2015 GMC Canyon. Click image to enlarge
Review by Jacob Black, photos by Jacob Black and courtesy of GMC
What if you like utes, but don’t like behemoths? What if you want a tray, and ground clearance, and towing capacity, but think that a GMC Sierra, or a Chevrolet Silverado, or even a Ford F-150 or RAM 1500 is just too big?
Well, I suppose you could buy a Tacoma, but what if, like most truck fans in North America, you’d prefer to purchase a domestic? After a few years on the sidelines along with fellow domestics RAM and Ford, General Motors will re-enter the mid-size utility market with the GMC Canyon and Chevrolet Colorado in 2015.
The first thing that hit me when the Canyon was unveiled ahead of the 2014 NAIAS in Detroit was the grill. It screams, “I’m a GMC, fool!” The enormous grill and bulky front fenders accentuate the size of the thing – unless it was parked alongside one of its larger brothers it might actually be mistaken for one.
The styling is quintessentially GMC, with large amounts of chrome and thick, sculpted wheel arches. It is a very blocky design too, which also helps make this truck seem larger than it necessarily is.
The Canyon will be available with three engines, a 2.8L TDI I4 (yep, that’s a diesel), a 3.6L V6 petrol engine and a 2.5L VVTI I4 petrol engine. The 2.5L four will produce 193 hp @ 6,300 rpm and 184 lb-ft at 4,400, while the up-spec V6 is worth 302 hp @ 6,950 rpm and 270 lb-ft @ 4,000. The TDI won’t be available right away, expect that to come online in mid-2015 – it will take B20 biodiesel. All three engines sit on vibration-absorbing hydraulic mounts.
There is a six-speed auto or a five-speed manual available, though if you opt for the smaller gas engine you can only get the manual with the extended cab, two-wheel drive chassis.
Four-wheel drive editions come with two-speed transfer case and will run in two-wheel drive, automatic mode, four-high and four-low.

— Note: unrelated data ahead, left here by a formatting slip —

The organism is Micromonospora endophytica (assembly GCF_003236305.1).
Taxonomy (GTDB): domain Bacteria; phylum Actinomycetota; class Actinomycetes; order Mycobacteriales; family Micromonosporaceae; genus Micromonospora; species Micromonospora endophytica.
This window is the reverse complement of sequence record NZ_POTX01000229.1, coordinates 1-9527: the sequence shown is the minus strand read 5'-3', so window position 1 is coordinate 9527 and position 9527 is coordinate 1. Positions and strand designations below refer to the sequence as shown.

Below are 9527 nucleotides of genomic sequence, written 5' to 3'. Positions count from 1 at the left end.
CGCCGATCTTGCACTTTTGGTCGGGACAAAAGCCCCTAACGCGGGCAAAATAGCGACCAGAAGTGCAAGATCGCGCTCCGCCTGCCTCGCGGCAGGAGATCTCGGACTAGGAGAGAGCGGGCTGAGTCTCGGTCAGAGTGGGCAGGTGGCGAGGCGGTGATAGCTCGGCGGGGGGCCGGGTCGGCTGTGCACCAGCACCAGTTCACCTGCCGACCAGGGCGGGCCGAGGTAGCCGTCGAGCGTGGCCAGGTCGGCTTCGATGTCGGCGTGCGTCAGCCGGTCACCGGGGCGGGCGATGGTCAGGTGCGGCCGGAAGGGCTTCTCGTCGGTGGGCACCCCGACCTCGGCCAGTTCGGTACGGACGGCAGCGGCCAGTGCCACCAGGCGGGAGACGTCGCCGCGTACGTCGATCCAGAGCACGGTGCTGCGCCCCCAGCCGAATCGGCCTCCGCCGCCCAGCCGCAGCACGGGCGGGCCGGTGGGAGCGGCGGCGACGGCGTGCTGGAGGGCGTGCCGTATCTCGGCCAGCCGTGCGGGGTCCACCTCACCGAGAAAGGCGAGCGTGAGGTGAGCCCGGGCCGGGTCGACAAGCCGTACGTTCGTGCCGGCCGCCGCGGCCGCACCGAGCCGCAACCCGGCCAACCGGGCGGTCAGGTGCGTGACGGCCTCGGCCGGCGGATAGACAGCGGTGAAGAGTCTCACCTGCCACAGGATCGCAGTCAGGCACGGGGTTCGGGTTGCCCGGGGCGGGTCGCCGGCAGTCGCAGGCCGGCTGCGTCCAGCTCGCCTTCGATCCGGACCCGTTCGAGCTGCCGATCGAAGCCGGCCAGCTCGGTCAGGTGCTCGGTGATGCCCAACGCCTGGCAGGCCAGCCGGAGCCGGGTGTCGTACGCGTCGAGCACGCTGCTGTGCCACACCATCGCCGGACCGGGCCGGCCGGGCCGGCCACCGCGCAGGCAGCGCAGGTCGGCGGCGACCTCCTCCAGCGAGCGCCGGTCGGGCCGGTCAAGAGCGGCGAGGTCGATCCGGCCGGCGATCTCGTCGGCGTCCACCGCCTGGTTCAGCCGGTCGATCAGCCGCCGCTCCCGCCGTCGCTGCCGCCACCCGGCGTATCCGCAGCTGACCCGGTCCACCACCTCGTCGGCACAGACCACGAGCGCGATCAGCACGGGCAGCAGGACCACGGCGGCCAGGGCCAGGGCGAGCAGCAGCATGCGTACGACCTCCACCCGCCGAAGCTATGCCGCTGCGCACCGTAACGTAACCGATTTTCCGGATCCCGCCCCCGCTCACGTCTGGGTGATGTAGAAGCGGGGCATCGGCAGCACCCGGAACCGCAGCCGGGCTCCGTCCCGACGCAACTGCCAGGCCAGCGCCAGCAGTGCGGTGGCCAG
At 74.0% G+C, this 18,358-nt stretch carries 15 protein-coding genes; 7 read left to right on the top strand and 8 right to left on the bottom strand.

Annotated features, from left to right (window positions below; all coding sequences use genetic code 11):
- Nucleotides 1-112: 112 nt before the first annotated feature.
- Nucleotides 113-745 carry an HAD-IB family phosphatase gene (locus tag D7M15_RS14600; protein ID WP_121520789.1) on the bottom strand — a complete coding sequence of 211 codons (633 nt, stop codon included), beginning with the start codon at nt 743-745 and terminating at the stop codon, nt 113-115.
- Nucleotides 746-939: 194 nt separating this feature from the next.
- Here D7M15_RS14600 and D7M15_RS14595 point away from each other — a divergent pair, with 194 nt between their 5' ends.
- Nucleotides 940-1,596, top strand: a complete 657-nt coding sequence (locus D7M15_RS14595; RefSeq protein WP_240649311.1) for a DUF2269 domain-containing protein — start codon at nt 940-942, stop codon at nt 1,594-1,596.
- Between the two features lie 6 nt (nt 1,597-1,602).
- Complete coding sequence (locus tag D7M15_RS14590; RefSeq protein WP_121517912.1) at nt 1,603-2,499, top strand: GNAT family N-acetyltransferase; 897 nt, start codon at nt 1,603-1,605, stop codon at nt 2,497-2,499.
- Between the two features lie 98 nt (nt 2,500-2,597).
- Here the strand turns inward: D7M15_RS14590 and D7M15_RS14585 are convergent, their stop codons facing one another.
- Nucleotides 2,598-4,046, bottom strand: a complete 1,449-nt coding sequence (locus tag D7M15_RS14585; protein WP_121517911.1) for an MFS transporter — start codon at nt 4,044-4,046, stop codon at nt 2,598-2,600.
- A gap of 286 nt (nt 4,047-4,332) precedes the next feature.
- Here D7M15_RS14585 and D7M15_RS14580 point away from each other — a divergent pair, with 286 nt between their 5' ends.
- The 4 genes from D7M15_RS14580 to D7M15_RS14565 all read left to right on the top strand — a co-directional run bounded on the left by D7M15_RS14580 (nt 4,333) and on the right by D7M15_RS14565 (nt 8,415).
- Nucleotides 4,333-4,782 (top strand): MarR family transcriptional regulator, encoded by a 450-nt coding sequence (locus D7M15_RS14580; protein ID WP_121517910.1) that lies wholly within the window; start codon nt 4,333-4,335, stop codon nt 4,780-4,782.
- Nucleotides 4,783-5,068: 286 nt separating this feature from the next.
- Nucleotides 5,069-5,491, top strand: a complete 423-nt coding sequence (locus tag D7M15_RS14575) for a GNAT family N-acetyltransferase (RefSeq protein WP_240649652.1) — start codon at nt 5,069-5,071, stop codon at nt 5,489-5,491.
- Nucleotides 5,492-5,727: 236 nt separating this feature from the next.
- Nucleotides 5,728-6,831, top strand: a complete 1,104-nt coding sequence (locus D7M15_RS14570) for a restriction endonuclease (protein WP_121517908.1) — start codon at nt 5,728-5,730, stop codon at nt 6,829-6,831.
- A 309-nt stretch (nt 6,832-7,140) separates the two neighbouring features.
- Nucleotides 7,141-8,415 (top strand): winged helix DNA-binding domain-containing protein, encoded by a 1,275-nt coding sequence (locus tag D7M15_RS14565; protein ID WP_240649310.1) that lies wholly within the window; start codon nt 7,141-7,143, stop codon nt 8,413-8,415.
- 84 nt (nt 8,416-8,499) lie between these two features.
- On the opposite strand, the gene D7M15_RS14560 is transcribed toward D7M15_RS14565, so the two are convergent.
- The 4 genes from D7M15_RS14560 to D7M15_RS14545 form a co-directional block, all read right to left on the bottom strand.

The extended cab has coffin doors, for a wider opening and I was able to sit in the backseat behind myself. The seat is low to the floor though which makes for a less-comfortable ride. My knees, even as short as my legs are, were squarely pressed into the shoulders of the driver seat. Also, the coffin door was awkward to close from the seat, which inhibits its practicality.
The crew-cab edition has much better rear-seat room, I was able to sit behind a far taller person comfortably, and close the doors easily.
Curiously there was no household power outlet in the either of the display models we were shown in our preview – but given their prevalence in other GM products, I would expect one will be available at least as an option from mid-trim up. Time will tell.
Infotainment will be taken care of with an eight-inch touchscreen running a version of GM’s MyLink, plus a 4.2-inch TFT screen in the instrument cluster. There are two bins for gauges in the cluster, with speedo and tach either side of the TFT in the main bin, then voltage and engine temps in the top bin. There is also GM’s newly release 4G LTE connectivity complete with an ever-growing GMC AppShop and a wi-fi hotspot.
2015 GMC Canyon. Click image to enlarge
Parents will appreciate Teen Driver. The Intellilink feature allows parents to set vehicle speed warnings, mute the radio when seatbelts are left off and even report back on their child’s driving habits, including 100% throttle events, ABS events, max speed and others. The data is secured with a PIN.
As Lesley Wimbush addressed in her preview of the 2015 Chevrolet Colorado, the Canyon will be fitted with six airbags plus optional collision alert and lane departure warnings. Top trim models will feature StabiliTrak, trailer-sway control, hill descent and rollover sensing.
There are two tray lengths, five-feet and six, each with plenty of tie-downs. There will also be drop-in liners, an available spray-in liner and some innovative multi-section dividers which increase the versatility of the tray bed. There is also a multi-level load tray that allows the concealment of toys, electronics and the like.
Front suspension is taken care of via independent coil-over shocks, while the rear suspension is solid axle with semi-elliptic two-stage multi-leaf springs and twin-tube shocks.
Curb weights run from 1,789 kg for the Extended Cab (with a 6’2″ box) to 1,831 for the Crew Cab with a 5’2″ box and 1,935 kg for the Crew Cab with a 6’2″ box.
The Canyon claims a class-leading payload, with 3,039 kg (6,700 lb) tow rating.